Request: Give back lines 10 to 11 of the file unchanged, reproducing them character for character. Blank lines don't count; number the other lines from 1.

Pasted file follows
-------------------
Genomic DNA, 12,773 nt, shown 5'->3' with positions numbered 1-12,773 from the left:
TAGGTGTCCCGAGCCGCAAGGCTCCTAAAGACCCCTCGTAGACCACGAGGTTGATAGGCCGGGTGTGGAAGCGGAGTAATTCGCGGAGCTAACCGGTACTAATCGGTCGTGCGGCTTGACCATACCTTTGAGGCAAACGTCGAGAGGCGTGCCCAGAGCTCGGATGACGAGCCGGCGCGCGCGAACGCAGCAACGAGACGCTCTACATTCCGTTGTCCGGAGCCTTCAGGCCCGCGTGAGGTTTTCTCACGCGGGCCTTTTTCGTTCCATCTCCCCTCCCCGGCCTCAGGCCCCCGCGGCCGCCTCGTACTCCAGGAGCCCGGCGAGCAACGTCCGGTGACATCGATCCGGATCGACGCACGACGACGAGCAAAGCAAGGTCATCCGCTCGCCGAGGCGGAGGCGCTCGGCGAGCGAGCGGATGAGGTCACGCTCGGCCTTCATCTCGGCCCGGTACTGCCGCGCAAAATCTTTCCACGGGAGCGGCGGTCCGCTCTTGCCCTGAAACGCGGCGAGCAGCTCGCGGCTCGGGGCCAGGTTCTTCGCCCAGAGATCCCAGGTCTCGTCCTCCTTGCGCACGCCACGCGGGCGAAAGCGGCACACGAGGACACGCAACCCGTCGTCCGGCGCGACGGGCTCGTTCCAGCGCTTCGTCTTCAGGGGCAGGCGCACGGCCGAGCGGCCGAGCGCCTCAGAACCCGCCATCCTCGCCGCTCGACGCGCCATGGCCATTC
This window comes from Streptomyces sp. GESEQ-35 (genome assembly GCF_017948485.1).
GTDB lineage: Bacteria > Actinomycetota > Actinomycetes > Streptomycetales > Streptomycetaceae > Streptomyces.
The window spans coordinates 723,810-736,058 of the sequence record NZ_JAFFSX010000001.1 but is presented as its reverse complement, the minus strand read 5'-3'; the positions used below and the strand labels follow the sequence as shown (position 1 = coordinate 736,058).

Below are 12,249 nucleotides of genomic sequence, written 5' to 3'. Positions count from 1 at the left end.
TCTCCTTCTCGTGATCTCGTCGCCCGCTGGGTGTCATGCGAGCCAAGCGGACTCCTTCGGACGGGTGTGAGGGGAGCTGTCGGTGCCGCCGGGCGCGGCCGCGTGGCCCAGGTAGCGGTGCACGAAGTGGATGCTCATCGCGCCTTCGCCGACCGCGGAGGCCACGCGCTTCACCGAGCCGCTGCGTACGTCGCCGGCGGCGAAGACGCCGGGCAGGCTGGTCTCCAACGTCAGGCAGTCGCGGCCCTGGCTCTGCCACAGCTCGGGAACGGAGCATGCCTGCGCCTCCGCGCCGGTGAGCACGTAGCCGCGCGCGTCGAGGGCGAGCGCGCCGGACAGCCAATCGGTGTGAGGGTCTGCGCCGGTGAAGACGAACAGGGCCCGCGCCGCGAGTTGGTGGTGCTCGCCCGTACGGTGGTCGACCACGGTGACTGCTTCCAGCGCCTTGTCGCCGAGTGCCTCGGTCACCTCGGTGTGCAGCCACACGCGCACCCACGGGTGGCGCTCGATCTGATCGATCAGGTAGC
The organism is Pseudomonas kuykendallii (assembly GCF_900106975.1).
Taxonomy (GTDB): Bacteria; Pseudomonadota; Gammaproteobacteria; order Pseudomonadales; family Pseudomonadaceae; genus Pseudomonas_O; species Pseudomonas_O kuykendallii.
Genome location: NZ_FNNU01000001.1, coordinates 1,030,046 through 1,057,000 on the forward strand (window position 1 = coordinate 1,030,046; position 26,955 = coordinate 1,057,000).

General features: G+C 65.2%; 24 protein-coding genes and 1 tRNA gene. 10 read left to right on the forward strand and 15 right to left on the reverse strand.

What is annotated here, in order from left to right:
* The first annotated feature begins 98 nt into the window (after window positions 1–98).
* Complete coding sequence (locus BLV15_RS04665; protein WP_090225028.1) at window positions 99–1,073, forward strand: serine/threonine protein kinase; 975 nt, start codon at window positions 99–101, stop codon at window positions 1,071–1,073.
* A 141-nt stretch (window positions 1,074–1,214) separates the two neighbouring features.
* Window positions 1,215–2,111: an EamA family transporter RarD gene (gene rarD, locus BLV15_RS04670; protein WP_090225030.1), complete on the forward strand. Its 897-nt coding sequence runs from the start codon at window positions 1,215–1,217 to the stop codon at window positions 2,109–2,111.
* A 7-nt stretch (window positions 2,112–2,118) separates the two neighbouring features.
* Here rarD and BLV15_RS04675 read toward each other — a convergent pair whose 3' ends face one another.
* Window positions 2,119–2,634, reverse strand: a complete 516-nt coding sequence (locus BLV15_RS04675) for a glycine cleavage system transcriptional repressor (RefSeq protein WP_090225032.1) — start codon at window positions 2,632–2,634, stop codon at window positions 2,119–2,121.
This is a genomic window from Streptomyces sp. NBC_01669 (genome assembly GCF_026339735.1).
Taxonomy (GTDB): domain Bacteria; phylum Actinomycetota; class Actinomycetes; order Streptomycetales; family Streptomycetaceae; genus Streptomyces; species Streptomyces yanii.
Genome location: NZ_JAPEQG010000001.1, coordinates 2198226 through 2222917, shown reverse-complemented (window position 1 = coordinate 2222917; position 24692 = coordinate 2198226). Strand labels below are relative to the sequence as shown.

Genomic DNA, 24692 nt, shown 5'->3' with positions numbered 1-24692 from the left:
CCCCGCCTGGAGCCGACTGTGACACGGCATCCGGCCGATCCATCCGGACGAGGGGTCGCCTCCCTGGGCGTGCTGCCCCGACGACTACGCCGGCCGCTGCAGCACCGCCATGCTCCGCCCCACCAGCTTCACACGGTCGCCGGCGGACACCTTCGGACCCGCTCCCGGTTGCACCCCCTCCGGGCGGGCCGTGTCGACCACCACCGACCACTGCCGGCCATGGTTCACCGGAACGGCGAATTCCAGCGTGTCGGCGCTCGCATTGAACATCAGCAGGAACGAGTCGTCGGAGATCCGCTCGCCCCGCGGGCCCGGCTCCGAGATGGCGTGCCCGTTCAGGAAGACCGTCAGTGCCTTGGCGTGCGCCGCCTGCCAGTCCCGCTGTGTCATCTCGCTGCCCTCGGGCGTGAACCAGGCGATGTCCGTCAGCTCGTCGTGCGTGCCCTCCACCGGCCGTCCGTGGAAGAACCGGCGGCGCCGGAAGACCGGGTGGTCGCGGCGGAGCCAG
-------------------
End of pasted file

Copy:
Genome location: NZ_FNNU01000001.1, coordinates 1,030,046 through 1,057,000 on the forward strand (window position 1 = coordinate 1,030,046; position 26,955 = coordinate 1,057,000).

General features: G+C 65.2%; 24 protein-coding genes and 1 tRNA gene. 10 read left to right on the forward strand and 15 right to left on the reverse strand.